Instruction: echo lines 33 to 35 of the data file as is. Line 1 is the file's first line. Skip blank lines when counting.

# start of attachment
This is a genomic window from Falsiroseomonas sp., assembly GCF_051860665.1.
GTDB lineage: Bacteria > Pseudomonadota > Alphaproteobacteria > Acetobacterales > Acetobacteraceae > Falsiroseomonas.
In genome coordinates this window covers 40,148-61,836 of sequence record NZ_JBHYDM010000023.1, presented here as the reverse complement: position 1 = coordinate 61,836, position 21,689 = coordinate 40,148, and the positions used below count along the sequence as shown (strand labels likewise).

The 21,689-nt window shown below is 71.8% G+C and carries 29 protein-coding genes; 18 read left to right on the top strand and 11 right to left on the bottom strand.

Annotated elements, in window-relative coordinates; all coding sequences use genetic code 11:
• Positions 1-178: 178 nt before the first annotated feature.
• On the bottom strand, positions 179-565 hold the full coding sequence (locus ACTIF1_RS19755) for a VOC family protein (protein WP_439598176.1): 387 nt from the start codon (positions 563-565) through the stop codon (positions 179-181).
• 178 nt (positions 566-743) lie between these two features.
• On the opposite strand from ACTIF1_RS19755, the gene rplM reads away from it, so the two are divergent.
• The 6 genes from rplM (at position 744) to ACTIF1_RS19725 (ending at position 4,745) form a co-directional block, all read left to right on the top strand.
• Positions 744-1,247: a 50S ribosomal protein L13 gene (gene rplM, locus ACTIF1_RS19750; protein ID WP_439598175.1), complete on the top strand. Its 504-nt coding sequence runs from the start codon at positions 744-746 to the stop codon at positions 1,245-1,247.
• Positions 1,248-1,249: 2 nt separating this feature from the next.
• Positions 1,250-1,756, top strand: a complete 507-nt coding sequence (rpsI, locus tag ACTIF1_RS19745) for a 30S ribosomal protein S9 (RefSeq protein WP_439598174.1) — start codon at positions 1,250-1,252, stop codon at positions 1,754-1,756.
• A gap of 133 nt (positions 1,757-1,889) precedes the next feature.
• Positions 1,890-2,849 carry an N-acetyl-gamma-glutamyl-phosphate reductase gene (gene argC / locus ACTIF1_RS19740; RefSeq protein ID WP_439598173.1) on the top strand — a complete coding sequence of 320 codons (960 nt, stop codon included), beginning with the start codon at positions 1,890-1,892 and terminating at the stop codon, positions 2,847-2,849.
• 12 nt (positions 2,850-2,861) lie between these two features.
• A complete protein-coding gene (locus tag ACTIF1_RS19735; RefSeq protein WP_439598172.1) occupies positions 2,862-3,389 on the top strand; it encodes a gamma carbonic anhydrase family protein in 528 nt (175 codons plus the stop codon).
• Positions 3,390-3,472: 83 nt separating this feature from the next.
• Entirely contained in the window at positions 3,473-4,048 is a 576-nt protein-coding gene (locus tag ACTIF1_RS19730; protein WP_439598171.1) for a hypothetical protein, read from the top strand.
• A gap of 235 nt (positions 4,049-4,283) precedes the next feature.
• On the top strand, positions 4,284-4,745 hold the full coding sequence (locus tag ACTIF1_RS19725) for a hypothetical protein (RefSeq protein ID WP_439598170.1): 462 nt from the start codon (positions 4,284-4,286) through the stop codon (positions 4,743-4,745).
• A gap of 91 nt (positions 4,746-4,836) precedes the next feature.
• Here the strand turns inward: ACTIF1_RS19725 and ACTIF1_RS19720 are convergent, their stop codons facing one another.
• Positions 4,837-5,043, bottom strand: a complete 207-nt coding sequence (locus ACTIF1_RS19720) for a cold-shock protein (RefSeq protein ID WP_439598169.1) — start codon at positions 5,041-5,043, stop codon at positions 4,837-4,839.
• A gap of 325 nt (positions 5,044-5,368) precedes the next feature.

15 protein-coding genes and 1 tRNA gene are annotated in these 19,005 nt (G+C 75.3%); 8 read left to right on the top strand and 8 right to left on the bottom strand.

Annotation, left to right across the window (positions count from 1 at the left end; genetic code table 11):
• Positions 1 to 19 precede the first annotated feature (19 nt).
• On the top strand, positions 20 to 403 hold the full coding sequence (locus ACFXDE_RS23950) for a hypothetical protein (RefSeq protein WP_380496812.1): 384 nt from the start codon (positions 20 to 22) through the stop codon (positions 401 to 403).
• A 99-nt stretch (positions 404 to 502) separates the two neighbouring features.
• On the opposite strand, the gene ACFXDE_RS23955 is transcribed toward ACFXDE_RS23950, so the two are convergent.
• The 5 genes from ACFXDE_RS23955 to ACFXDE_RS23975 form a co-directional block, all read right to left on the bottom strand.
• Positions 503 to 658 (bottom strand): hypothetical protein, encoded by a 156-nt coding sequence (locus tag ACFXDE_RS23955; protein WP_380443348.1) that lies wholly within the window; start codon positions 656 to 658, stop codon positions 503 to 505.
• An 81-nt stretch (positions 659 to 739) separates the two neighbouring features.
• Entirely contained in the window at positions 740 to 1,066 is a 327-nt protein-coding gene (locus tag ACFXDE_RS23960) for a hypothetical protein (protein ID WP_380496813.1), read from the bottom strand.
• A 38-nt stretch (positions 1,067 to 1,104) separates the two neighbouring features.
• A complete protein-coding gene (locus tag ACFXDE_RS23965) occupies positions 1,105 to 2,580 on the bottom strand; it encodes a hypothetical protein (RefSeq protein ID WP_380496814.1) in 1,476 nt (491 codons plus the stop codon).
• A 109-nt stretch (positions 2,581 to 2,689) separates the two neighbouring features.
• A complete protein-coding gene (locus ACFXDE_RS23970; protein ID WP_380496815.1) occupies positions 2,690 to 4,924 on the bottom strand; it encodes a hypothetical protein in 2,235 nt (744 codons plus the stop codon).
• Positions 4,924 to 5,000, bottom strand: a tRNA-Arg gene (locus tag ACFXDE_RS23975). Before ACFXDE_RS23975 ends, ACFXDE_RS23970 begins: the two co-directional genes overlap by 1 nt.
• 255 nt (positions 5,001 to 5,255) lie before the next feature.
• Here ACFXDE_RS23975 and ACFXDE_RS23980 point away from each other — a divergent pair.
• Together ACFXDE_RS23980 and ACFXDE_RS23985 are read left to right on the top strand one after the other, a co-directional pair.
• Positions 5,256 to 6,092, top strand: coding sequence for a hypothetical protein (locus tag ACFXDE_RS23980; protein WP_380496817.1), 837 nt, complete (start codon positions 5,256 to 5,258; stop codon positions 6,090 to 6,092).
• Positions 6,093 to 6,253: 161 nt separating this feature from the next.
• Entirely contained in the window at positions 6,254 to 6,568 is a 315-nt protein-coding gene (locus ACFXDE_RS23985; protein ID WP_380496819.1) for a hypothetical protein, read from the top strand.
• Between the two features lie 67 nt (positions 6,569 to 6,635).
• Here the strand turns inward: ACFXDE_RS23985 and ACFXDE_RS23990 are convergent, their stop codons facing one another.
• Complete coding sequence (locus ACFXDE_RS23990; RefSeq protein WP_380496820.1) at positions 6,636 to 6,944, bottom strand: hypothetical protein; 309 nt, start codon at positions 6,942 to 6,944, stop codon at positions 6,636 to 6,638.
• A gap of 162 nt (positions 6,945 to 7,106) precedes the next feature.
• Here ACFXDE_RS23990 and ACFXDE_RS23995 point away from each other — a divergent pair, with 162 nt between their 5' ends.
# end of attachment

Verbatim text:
• Positions 503 to 658 (bottom strand): hypothetical protein, encoded by a 156-nt coding sequence (locus tag ACFXDE_RS23955; protein WP_380443348.1) that lies wholly within the window; start codon positions 656 to 658, stop codon positions 503 to 505.
• An 81-nt stretch (positions 659 to 739) separates the two neighbouring features.
• Entirely contained in the window at positions 740 to 1,066 is a 327-nt protein-coding gene (locus tag ACFXDE_RS23960) for a hypothetical protein (protein ID WP_380496813.1), read from the bottom strand.